Obama’s Gender Gap: Financial, Too

Photograph by Nikki Kahn/The Washington Post via Getty Images

Supporters wait for President Barack Obama's arrival at a campaign stop at City Park in Denver, Colorado, on Oct. 24, 2012.

President Barack Obama benefits from a gender gap with women voters as well as with women who make campaign contributions.

About 44 percent of the donations to Obama’s main campaign fund, Obama for America, came from women, compared with 34 percent of contributions to challenger Mitt Romney’s Romney for President Inc., according to a Bloomberg Government analysis of campaign finance data through August.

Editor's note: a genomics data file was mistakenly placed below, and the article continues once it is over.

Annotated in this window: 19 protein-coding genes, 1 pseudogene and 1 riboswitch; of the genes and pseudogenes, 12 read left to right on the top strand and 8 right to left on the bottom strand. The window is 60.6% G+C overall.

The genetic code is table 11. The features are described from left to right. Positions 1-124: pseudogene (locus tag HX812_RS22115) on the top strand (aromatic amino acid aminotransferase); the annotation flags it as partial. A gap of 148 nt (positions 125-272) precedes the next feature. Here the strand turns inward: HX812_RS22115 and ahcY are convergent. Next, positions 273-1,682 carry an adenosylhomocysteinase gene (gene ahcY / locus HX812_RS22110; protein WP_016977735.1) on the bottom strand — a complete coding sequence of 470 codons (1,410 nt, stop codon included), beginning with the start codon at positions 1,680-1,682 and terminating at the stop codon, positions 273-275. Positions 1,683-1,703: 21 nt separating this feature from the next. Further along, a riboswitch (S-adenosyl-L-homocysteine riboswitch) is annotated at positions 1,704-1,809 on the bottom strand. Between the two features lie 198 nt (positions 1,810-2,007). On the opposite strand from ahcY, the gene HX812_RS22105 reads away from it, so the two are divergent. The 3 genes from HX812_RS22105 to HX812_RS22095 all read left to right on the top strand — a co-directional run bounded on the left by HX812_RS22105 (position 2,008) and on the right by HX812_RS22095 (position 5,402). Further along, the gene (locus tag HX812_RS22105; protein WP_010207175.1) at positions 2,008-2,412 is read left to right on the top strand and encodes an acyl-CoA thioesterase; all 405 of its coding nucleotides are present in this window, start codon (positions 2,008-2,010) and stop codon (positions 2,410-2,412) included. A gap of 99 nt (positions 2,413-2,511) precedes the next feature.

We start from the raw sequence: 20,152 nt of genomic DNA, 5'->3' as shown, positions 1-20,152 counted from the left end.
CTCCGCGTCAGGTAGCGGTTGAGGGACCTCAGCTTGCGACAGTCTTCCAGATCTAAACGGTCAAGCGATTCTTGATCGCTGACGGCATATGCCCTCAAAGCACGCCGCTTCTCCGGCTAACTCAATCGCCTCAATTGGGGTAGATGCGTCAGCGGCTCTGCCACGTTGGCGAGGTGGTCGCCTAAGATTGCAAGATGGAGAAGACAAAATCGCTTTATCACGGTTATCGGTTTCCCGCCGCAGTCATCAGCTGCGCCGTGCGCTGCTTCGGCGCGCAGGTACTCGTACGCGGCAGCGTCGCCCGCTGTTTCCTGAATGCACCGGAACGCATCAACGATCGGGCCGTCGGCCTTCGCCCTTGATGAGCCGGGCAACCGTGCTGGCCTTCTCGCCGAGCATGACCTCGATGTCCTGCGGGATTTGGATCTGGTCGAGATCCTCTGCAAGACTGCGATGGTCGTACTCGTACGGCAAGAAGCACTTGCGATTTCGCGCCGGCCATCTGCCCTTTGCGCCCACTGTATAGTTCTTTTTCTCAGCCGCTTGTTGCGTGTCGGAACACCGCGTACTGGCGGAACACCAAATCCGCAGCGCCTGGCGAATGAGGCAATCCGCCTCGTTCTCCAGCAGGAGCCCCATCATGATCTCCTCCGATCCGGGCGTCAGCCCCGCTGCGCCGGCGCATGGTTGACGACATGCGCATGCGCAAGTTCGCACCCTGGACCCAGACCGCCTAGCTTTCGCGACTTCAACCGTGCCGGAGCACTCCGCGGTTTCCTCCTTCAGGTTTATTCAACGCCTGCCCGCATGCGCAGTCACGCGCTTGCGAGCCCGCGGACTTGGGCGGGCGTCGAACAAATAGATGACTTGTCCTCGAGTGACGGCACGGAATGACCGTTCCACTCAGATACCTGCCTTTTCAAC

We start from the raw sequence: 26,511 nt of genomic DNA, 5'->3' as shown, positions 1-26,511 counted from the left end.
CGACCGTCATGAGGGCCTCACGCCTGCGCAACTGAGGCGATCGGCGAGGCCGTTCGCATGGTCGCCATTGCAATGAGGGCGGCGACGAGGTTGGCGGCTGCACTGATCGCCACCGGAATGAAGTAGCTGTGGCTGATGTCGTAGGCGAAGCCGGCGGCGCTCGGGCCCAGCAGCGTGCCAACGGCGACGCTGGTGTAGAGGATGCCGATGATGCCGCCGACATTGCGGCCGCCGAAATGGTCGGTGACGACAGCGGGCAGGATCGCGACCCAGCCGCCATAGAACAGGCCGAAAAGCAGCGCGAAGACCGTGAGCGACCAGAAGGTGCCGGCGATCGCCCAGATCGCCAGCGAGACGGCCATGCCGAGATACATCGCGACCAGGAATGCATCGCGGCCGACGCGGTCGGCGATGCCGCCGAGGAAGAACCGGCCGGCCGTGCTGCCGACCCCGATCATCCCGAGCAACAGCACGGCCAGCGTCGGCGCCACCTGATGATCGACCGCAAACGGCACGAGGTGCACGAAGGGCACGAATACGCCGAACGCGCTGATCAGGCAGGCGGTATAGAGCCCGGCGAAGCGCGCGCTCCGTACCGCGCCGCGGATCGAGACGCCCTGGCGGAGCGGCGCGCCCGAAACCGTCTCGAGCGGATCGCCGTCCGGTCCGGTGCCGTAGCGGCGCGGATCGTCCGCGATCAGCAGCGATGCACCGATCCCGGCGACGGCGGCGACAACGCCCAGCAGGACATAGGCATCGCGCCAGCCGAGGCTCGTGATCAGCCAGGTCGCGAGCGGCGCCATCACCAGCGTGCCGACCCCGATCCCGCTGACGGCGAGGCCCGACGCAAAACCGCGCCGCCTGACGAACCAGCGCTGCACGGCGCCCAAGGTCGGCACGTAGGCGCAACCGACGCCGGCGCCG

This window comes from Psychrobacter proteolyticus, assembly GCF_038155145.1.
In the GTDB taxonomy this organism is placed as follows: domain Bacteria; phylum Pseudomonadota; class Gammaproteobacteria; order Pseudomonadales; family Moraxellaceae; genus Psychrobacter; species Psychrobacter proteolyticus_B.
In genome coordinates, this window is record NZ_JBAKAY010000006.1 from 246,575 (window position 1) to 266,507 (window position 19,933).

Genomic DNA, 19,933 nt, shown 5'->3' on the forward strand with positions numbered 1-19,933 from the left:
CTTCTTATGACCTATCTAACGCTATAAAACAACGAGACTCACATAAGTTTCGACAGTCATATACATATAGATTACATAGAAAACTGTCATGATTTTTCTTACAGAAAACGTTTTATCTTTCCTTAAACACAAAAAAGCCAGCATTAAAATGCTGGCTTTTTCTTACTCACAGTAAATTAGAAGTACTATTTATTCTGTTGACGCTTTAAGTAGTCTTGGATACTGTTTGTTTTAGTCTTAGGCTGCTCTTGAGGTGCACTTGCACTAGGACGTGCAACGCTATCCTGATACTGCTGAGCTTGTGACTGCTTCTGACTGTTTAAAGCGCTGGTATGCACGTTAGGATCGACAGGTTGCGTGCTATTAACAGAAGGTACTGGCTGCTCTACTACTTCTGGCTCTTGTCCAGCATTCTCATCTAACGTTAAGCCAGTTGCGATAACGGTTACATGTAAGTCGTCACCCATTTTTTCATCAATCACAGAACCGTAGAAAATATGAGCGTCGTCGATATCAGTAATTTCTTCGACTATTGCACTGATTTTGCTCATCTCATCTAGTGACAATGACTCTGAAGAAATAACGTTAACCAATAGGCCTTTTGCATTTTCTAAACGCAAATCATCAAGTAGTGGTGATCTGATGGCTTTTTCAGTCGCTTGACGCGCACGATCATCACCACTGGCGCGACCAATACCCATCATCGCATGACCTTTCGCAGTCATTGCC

Female financial backing of Obama breaks with historical patterns in which men typically supply about two-thirds of political donations.

Obama beat Arizona Sen. John McCain of Arizona by 13 points among women in 2008, and Obama has had a significant lead among them in his contest with Romney.

In addition to being an indicator of approval of his policies, women’s monetary support for Obama reflects a developing trend of increased political giving among females, according to Jamie Pimlott, a political scientist at Niagara University who has studied gender patterns in campaign donations.

The trend currently is most noticeable among Democratic candidates because women’s advocacy groups that favor Democrats, like EMILY’s List, are well-established. But Pimlott says she expects women soon to play bigger roles in financing campaigns in both major parties.

 

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